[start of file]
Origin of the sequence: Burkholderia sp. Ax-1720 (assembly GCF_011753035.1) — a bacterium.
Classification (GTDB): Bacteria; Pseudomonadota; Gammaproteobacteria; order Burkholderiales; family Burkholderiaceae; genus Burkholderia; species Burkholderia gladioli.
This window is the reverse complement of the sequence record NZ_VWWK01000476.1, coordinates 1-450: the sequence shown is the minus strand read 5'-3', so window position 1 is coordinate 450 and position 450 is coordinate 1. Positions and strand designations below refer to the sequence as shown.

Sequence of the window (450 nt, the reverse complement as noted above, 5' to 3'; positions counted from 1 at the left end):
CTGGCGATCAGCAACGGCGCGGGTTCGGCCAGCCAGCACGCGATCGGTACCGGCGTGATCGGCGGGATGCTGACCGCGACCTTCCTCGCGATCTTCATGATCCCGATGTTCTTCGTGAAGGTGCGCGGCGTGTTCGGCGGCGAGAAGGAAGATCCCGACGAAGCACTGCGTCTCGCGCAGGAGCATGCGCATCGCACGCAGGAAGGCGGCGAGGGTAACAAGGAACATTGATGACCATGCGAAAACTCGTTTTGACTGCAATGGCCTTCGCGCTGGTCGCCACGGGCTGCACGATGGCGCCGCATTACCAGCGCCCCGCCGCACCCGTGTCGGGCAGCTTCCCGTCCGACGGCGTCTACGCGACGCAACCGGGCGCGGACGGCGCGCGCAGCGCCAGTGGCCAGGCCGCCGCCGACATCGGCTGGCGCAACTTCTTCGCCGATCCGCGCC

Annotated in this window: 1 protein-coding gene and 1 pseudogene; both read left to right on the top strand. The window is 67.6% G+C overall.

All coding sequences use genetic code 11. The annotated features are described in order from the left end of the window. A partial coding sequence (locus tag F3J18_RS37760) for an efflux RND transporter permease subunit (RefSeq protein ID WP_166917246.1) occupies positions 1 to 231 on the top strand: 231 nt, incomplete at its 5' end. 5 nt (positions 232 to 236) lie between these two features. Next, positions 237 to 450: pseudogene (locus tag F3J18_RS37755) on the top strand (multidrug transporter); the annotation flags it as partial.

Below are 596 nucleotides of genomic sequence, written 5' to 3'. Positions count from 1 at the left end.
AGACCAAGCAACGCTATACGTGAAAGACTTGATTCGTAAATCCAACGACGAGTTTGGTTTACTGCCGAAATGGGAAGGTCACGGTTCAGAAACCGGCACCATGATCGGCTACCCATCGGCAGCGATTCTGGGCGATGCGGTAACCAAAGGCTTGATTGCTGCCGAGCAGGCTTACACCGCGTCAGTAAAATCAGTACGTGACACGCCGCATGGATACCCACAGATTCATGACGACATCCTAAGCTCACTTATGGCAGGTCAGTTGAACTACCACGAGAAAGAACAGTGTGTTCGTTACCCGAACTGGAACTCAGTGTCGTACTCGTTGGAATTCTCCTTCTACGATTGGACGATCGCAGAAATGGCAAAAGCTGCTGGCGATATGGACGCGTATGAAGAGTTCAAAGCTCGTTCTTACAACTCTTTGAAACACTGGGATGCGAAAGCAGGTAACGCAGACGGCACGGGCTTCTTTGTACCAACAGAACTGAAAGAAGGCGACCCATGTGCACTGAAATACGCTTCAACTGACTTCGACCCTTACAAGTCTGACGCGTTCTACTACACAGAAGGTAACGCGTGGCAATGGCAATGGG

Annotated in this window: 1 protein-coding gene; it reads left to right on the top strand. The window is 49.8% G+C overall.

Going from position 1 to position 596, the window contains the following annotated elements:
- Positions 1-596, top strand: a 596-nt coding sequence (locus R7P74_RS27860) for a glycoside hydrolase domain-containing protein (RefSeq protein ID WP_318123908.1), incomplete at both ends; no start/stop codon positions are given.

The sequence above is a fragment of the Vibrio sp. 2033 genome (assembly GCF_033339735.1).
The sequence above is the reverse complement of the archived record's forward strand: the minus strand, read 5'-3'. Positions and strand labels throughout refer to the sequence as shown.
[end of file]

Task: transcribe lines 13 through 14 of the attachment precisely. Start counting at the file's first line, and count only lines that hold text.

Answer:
The sequence above is a fragment of the Vibrio sp. 2033 genome (assembly GCF_033339735.1).
The sequence above is the reverse complement of the archived record's forward strand: the minus strand, read 5'-3'. Positions and strand labels throughout refer to the sequence as shown.